Havelock 85–7, 86
Heffron, Raphael 129, 130, 131
histories in place 5–6
Homeless People's Federation 82
housing
backlog on delivery 90, 123
condominium 31–2, 44, 47
densification challenges 128
as driver of local change 41–2
new satellite towns 128
policy in flood-prone Niger 65
self-build 75, 77–8, 78–9
Havelock 85–7, 86
Namibia Stop 8 79–82, 80
Piesang River 82–5, 83
spatial inequalities of apartheid 75, 123–4, 127
state 31, 40, 41, 46
top-down models for low-cost 76–7
types in eThekwini 75
in urban peripheries 31–2, 33, 35, 37, 40, 44–5, 46, 123
Ibadan 60–2
Idaban Urban Flood Management Project (IUFMP) 61, 62
Inclining Block Tariff System 126
India 12, 100, 177, 179
informal settlements
community participation in upgrading 77–8
definitions 75–6
demolition and relocation model 76
electrification 121, 127–8, 138, 179–80
incremental approach to upgrading 78, 89–90
local government leadership 88–9
in Nairobi 62, 63–4
new approaches to upgrading 88–90
in Niamey 65
prevalence in South Africa 73, 75, 89
services 121, 127–8
in situ upgrading models 76
solar panels 128, 179–80
informal settlements in Durban metropolitan area, community-led upgrading of 78–87
challenges and lessons learned 81–2, 84–5, 90–1
community benefits 80, 84, 91
Havelock 85–7, 86
materials procurement 81, 84, 87, 91
methodology 78–9
Namibia Stop 8 79–82, 80
Piesang River 82–5, 83
savings groups 79, 82, 85
skills training 80, 84, 88–9, 91
tendering process 88, 91
women's involvement 79, 82, 84
infrastructure 17–19, 167–8
of crowded cities 7
development in informal settlements 82, 91, 121, 128, 179
driving processes of exclusion and marginalisation 130
energy 104, 124, 128, 130, 131–4, 179–80
financial 151–5, 161, 180
insurance as a form of 146
local small-scale interventions 41–2
major investments in 39, 40, 41, 180, 181
Nyerere Bridge 146–9
tripartite structure of pension fund, social insurance and 151–5
in peripheries 34, 37, 40, 41, 47
significance of projects 148
upgrading to reduce urban risk 59, 61, 62, 66
waste 101, 104, 105, 113
insurance
connections as a form of 144–6, 150
global expansion of 156
history of modern 150
operations in Africa 149
popular 154
in times of uncertainty 144, 146, 156–7
interdisciplinarity in urban studies 2–3, 3–4, 6–7
International Panel on Climate Change (IPCC) 178
investment
attracting global 8
contact zones 180, 181
insurance schemes and 146, 147–8, 149, 150–1, 153, 154
major infrastructure 39, 40, 41, 180, 181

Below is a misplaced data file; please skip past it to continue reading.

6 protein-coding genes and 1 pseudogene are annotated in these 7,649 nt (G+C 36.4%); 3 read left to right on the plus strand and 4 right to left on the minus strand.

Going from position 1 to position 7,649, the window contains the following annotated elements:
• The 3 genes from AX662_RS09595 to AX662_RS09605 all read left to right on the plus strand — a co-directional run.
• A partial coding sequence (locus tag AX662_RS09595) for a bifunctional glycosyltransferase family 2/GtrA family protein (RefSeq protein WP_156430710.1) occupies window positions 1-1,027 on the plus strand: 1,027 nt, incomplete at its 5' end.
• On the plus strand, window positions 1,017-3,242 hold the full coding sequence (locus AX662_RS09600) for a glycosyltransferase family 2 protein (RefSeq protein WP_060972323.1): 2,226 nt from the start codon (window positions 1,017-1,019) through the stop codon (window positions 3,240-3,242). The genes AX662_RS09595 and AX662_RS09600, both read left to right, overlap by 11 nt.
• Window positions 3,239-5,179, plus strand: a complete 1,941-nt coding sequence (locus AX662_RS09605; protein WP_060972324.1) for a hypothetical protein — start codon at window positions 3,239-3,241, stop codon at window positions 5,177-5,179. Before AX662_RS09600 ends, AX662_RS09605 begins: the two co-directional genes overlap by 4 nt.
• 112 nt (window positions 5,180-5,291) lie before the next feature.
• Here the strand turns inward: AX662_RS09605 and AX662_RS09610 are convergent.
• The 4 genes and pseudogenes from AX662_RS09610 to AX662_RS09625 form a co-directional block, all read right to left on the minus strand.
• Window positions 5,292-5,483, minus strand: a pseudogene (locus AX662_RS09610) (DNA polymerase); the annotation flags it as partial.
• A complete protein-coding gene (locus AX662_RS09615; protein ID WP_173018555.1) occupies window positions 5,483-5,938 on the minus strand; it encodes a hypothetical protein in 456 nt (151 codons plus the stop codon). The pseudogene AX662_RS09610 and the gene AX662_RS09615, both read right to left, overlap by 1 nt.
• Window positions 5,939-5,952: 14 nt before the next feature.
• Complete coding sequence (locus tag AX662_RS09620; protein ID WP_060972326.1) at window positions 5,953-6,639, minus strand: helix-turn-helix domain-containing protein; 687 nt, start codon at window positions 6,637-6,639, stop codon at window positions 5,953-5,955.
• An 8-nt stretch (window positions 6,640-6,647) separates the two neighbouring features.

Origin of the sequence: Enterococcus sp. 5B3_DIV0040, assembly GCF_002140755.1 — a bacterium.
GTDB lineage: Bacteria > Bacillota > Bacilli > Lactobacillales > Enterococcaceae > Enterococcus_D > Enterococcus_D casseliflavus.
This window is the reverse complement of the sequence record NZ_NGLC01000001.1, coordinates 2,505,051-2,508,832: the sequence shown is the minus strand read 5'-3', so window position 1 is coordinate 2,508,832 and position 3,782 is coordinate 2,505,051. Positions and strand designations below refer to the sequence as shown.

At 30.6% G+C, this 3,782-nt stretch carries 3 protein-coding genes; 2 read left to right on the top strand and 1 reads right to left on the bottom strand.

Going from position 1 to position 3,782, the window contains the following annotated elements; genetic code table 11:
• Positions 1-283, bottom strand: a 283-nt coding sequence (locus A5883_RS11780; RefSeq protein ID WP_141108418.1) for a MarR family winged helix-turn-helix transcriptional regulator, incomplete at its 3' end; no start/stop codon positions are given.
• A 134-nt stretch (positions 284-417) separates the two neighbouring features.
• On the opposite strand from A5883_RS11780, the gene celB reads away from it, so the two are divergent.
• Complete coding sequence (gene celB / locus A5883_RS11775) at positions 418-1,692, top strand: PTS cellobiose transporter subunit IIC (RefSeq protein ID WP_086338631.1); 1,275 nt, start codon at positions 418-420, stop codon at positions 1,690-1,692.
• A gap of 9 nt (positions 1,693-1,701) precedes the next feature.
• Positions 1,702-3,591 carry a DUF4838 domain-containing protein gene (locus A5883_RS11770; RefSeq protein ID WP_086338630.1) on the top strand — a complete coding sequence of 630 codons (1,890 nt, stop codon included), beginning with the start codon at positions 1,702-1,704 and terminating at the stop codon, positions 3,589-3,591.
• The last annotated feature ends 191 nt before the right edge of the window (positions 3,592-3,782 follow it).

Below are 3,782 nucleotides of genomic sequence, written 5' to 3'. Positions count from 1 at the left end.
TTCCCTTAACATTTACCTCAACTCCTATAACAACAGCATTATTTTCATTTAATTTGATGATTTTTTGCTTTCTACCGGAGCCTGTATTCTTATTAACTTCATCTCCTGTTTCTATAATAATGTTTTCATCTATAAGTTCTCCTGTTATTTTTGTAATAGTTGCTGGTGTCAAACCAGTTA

in peripheries 34, 36, 37, 39, 40, 41, 46, 47
promise of future 153
ISULabaNtu project 73–4
Jasanoff, Sheila 130, 131
Johannesburg
Jozi@Work 112
Lufhereng, Protea Glen and Waterworks 38, 42, 44, 45
‘A Re Sebetseng’ campaign 111
solar water heaters 138
Jozi@Work 112
‘just energy transition’ 122, 129–31, 135–6
Karonga 58–60
Kenya 62–5
Krugman, Paul 9, 10
Kyoto Protocol 1997 104
Lall, Somik 7, 8, 181
landfill gas projects 102, 103, 105, 106, 107–8, 109, 110
landfilling 100
language issues 44
Larkin, Brian 18, 19, 148
Latour, Bruno 18, 22
lived experience 41–2
capturing the everyday 42–5
loans from international agencies 59
local 173
collaborations on urban risk reduction 58–60, 63–4, 66–7
community participation 77–8
energy policies 131–2, 133, 137–8, 179–80
infrastructure interventions 41–2
recognition of climate change 172
systems of commensuration 4, 21
waste management 110–13, 114
Lufhereng, Protea Glen and Waterworks 38, 42, 44, 45
Macamo, Elisio 151, 182
McCauley, Darren 129, 130
McKinsey Global Institute 8
Malawi 58–60
Mamdani, Mahmood 5–6
markets 7–8, 41, 181
Mbembe, Achille 10–12, 23, 166, 167, 169, 170, 182–3
Watts’ response to 10–11
methane flaring 107, 108, 109
migration 13–14, 65, 74, 85, 123, 127, 172
mixed methods research 31–3
mobility
population 174, 176
surveillance of 20, 167
in urban peripheries 36, 37, 40, 41, 47, 123
Molweni 31, 32, 39, 44
Mukuru SPA 64, 68
Muungano wa Wanavijiji 63–4
Nairobi 62–5
Mukuru SPA 64, 68
Nairobi Urban Risk Partnership 64–5
Namibia Stop 8 79–82, 80
National Disaster Management Framework, Nigeria 60
National Policy for Disaster Management, Kenya 63
National Policy on Disaster Risk Reduction, Nigeria 60
neoliberalism 16–17, 47, 180–1
Network on Hydrometeorological Risks in African Cities (RHYVA) 66
networks, international city 172–4
New Horizons Energy 103
‘new urban sciences’ 20–1
Niamey, Niger 65–7
Niger Disaster Risk Management and Urban Development Project 66
Nigeria
Ibadan 60–2
peripheries of cities 34–5
Port Harcourt 10
waste clean-up days 111
non-governmental organisations (NGOs) 59, 68, 82, 88, 91
Nuttall, Sarah 10, 11, 12
Nyerere, Julius Kambarage 143
Nyerere Bridge 146–9
tripartite structure of pension fund, social insurance and 151–5
Oyo State Emergency Management Agency 61
participatory action research methods 74, 78–9
PEAK Urban 21
pension fund 146–8
compliance visits 158–9, 160
enrolment 155–6
investments 146, 147–8, 150–1
membership 157–8
tripartite structure of bridge, social insurance and 151–5
uncertainty 156–7
People's Housing Process model 79–80
peripheries 30–52, 123
capturing the everyday 42–5
case selection 38, 45–6
categories of urban 36–8
auto-constructed 36–7
inherited 37
speculative 36
transitioning 37
vanguard 36
comparisons 45–8
conceptualising 33, 35–6, 38–9
diversity 46, 48–9
drivers of change 39–42
literature review 33–5